United States: Biomanufacturing Technology Summit 2015 In Maryland: Bioanalytics Guiding Quality, Where Increased Collaboration Could Lead To Faster And Greater Discoveries

Last Updated: July 5 2015
Article by Brian J. Malkin

On June 25, 2015, the Institute for Bioscience and Biotechnology Research (IBBR), the National Institute of Standards and Technology (NIST), and the University of Maryland (UM) put on its second Biomanufacturing Technology Summit, "Manufacturing Science Analytics: Predictors of Biotherapeutic Product Quality", in Rockville, Maryland.  McGuireWoods LLP was a sponsor of this important Summit and had Brian Malkin and TaeSoo "Sean" Kim on hand to interact with speakers and attendees.

Thomas R. Fuerst, Ph.D., Director IBBR, and William Bentley, Ph.D., Distinguished Professor and Chair, Department of Bioengineering, UMD, set the stage for the Summit as a place to discuss new bioanalytical testing for predicting the quality attributes of biological products including biosimilar versions of those products.

Then FDA's Steven Kozlowski, M.D., Director, Office of Biotechnology Products, took center stage, where he said that in terms of analytics and biological products, there is always a need to strive for being better, challenging the current state of analytics that control quality as "not good enough." For the same sponsor, changes in biological product manufacturing are driven by the quality control of comparability; for a different sponsor, the quality control goal is biosimilarity. Traditionally, FDA has thought about quality as a set of specifications, with changes that may be made either simultaneous to agency notification (changes being effected – 30 days), following preapproval supplements, or in annual reports. FDA has been concerned, Koslowski explained, that industry was confused with what were the "established conditions" in an application or license that represents the core chemistry, manufacturing and controls for an approved application (new drug application (NDA) or abbreviated new drug application (ANDA)) or license (biologics license application (BLA)). So last month, FDA issued draft guidance on the agency's thoughts on "established conditions" in the guidance, " Established Conditions: Reportable CMC Changes for Approved Drug and Biological Products". Here, "established conditions" is defined as "the description of the product, manufacturing process, facilities and equipment, and elements of the associated control strategy, as defined in an application, that assure product performance and quality of the approved product."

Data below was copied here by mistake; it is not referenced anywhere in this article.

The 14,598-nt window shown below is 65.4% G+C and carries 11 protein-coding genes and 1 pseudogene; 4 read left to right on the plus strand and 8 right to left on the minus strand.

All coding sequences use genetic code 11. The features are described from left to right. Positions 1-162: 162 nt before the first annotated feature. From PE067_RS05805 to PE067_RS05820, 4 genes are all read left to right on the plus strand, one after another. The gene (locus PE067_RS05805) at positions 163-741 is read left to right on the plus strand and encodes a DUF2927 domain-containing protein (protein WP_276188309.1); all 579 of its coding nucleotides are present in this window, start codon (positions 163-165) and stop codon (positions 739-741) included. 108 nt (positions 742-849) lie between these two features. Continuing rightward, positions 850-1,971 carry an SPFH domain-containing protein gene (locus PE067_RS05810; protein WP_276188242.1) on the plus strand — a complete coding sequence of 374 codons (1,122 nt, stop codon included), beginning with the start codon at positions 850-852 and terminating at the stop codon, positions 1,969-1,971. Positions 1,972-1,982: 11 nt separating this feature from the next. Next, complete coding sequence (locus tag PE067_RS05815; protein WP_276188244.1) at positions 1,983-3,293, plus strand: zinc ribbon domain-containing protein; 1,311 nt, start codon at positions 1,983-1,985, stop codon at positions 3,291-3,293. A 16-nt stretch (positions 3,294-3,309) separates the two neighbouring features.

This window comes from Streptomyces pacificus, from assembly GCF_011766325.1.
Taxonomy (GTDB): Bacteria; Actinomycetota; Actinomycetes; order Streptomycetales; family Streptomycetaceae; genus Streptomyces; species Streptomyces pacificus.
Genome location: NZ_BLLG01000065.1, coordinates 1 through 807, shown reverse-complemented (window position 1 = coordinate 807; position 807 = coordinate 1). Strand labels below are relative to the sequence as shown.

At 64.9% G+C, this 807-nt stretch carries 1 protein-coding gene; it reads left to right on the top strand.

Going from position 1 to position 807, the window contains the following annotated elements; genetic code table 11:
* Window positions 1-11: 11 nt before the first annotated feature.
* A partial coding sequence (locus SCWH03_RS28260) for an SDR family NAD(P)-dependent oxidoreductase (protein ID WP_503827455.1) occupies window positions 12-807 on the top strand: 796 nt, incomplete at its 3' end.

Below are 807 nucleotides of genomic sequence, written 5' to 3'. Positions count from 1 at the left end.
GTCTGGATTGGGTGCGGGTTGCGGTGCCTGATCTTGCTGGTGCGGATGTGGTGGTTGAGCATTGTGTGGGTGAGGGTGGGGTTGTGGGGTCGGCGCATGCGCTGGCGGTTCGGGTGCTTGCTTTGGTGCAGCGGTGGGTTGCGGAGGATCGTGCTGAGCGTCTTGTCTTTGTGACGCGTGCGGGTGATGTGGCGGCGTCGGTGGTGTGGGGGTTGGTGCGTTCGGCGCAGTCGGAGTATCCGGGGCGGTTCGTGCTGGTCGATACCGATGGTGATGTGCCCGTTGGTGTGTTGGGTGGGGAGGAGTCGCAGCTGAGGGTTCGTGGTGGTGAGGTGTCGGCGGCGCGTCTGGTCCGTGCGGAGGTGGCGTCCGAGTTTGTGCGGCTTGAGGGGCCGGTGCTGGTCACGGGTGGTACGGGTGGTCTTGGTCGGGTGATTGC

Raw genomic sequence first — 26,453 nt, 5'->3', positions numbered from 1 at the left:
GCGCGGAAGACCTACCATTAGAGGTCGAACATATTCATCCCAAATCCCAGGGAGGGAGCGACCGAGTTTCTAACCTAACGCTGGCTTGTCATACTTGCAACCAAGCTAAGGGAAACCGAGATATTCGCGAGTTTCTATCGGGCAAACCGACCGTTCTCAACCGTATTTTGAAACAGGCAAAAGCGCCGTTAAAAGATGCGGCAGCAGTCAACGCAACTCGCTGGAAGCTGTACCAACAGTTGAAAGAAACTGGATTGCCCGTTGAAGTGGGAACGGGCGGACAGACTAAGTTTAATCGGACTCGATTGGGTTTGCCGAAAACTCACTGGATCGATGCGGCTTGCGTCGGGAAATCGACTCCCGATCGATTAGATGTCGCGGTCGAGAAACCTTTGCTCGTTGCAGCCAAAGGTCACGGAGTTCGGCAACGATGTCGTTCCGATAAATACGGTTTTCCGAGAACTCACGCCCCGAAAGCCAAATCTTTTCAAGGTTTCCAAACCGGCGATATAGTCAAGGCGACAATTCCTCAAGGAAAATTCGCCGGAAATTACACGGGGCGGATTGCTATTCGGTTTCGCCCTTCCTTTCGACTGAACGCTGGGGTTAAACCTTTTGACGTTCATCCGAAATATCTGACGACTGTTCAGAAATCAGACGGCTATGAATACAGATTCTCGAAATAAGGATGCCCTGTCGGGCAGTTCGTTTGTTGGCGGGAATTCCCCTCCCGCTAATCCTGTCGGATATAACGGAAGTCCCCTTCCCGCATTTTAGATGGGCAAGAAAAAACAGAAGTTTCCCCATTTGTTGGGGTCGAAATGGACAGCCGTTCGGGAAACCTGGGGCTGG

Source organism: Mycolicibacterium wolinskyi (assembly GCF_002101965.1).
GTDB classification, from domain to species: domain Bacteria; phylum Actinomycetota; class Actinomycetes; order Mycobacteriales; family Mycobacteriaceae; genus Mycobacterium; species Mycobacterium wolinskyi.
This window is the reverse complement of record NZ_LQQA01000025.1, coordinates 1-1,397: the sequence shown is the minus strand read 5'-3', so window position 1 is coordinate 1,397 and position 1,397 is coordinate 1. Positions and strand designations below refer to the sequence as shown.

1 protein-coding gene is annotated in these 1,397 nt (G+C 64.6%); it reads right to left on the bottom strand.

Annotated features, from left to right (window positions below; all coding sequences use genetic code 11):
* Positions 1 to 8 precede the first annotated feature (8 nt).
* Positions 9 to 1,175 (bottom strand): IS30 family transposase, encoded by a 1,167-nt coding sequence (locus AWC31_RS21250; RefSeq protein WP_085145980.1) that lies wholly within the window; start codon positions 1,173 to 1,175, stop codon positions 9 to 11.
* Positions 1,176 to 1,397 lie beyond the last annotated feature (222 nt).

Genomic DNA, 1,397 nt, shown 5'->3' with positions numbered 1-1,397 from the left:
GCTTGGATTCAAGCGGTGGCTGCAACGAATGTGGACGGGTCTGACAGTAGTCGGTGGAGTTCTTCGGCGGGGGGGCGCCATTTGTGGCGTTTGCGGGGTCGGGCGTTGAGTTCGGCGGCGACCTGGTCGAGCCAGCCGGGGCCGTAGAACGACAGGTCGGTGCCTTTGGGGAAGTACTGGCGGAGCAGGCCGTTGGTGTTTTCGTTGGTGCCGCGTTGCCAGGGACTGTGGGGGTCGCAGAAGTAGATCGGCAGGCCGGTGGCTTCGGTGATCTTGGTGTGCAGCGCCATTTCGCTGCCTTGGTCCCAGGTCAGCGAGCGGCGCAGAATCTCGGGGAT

Along these lines, Kozlowski described FDA's evolving thoughts about the established conditions for biological products. Because the landscape of analytics to choose from continues to change, initial process or release analytics may change over time, resulting in a reordering of the risk ranking of quality attributes. As a result, it is critical to retain useful samples for comparative studies in anticipation of life cycle changes to compare products made with older and newer processes in view of the changing analytic tools. And it is increasingly important for manufacturers to integrate analytics into manufacturing to watch for potential changes in biological characterization (biocreep), as well as developing biosimilar products, where the analytics drive the required animal and clinical studies.

Regarding biosimilars, Kozlowski said that FDA has received over 80 meeting requests for 15 proposed biosimilar products, which have resulted in several filed and publicly-disclosed biosimilar applications and one approved biosimilar product. Kozlowski said that in terms of analytics, he believes that there is a need for a consortium of biosimilar companies to work together to help develop common and current analytics to help all of the biological product companies meet their goals more quickly.

The morning session featured additional presentations on real-time predictive models: bio-sensors and bio-predictors. Govind Rao, Ph.D., Professor of Chemical and Biochemical Engineering, Director of the Center for Advanced Sensor Technology, UM. Rao explained that it is critical to monitor biological manufacturing from start to final product; if not, "it would be like having a child and not monitoring it until it went to college." Biosensors, such as oxygen levels, Rao observed, help to determine the window of optimal growth conditions for fermentation bioprocessing. Along these lines, Rao noted that there is a need to develop smaller-scale models that help to simulate ramp-up conditions for large-scale production for the final product.